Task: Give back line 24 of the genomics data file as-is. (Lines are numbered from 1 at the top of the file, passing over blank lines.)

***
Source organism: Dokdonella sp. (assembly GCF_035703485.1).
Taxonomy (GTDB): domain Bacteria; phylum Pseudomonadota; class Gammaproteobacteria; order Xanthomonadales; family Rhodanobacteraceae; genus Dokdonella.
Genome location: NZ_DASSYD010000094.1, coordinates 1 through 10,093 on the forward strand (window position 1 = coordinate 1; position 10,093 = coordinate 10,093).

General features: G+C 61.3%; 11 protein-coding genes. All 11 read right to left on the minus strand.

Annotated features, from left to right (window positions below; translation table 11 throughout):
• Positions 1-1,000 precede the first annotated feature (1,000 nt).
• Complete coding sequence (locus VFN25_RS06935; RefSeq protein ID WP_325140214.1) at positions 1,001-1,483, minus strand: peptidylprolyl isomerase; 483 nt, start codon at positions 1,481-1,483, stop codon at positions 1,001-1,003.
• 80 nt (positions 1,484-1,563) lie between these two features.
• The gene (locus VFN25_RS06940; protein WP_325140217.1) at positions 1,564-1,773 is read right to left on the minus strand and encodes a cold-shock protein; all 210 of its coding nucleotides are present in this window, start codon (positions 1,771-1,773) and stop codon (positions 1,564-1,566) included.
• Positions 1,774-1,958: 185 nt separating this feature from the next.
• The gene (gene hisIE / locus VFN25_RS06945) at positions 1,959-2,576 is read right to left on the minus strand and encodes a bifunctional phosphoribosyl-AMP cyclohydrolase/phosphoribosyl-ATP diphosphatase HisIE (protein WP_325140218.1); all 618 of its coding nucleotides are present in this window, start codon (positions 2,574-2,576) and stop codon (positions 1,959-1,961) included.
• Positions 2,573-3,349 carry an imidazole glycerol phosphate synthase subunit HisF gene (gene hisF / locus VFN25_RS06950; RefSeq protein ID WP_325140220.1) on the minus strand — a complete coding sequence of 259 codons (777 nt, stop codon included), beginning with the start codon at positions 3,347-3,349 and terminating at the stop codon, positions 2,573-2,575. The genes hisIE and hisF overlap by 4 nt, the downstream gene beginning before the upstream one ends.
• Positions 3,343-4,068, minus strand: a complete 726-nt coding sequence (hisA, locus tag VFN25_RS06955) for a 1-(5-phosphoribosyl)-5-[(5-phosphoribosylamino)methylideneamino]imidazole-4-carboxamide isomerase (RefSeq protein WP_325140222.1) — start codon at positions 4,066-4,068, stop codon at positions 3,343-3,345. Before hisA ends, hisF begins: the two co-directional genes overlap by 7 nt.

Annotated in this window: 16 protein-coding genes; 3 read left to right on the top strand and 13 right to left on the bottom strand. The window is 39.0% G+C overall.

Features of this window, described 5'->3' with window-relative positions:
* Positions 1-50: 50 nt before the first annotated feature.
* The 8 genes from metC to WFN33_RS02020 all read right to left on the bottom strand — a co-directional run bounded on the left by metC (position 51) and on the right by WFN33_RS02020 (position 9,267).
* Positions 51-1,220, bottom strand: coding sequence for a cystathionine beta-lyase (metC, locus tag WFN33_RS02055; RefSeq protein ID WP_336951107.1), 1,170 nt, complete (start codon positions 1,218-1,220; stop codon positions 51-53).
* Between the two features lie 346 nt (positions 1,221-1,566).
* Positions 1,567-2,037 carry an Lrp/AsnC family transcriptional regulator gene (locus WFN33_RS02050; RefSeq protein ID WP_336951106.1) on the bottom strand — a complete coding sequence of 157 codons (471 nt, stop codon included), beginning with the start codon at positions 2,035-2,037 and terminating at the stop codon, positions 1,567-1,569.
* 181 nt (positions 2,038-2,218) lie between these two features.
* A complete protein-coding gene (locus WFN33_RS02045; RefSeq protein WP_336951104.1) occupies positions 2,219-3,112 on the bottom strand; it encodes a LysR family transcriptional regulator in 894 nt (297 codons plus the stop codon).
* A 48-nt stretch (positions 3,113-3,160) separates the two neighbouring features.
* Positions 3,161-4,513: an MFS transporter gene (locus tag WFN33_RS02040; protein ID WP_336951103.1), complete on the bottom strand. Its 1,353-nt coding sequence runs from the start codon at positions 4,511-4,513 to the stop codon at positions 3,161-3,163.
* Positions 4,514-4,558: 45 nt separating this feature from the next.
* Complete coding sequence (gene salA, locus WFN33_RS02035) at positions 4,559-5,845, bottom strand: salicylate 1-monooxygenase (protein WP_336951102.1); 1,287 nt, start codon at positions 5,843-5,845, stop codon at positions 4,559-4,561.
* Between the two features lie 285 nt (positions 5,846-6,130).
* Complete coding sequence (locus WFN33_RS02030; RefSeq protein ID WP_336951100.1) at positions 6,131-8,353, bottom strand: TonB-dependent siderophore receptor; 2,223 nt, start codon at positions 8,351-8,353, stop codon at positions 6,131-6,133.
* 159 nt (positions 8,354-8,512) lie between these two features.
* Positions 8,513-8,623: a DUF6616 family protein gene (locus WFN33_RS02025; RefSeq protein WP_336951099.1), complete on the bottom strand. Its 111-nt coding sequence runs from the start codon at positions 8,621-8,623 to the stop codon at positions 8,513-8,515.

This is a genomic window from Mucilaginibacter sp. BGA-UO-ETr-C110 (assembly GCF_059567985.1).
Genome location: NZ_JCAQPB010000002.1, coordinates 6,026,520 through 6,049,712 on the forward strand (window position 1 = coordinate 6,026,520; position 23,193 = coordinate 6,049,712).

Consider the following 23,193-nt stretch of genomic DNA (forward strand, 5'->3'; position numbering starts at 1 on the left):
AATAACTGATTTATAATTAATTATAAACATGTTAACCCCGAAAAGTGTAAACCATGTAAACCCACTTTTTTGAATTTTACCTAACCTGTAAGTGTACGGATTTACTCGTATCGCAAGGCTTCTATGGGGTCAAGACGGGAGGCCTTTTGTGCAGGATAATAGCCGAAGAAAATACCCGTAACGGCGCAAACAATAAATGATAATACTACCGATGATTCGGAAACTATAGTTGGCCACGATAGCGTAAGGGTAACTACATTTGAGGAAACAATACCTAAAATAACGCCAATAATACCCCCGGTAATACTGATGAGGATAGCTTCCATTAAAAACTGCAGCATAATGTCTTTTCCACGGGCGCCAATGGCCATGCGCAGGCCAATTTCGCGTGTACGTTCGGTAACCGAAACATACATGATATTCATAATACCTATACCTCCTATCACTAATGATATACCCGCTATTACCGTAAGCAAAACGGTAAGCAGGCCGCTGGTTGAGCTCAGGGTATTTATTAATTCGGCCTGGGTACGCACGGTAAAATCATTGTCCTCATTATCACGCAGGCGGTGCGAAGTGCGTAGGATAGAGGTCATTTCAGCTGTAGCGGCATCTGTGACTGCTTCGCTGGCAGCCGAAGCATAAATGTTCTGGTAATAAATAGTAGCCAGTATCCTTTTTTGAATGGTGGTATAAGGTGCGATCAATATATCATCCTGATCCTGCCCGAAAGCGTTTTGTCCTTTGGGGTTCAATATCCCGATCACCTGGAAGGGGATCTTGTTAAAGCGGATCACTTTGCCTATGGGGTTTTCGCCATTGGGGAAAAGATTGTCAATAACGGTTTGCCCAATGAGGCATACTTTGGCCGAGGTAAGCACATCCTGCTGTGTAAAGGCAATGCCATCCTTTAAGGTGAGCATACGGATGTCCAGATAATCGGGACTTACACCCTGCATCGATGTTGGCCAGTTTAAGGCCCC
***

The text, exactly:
* Positions 3,161-4,513: an MFS transporter gene (locus tag WFN33_RS02040; protein ID WP_336951103.1), complete on the bottom strand. Its 1,353-nt coding sequence runs from the start codon at positions 4,511-4,513 to the stop codon at positions 3,161-3,163.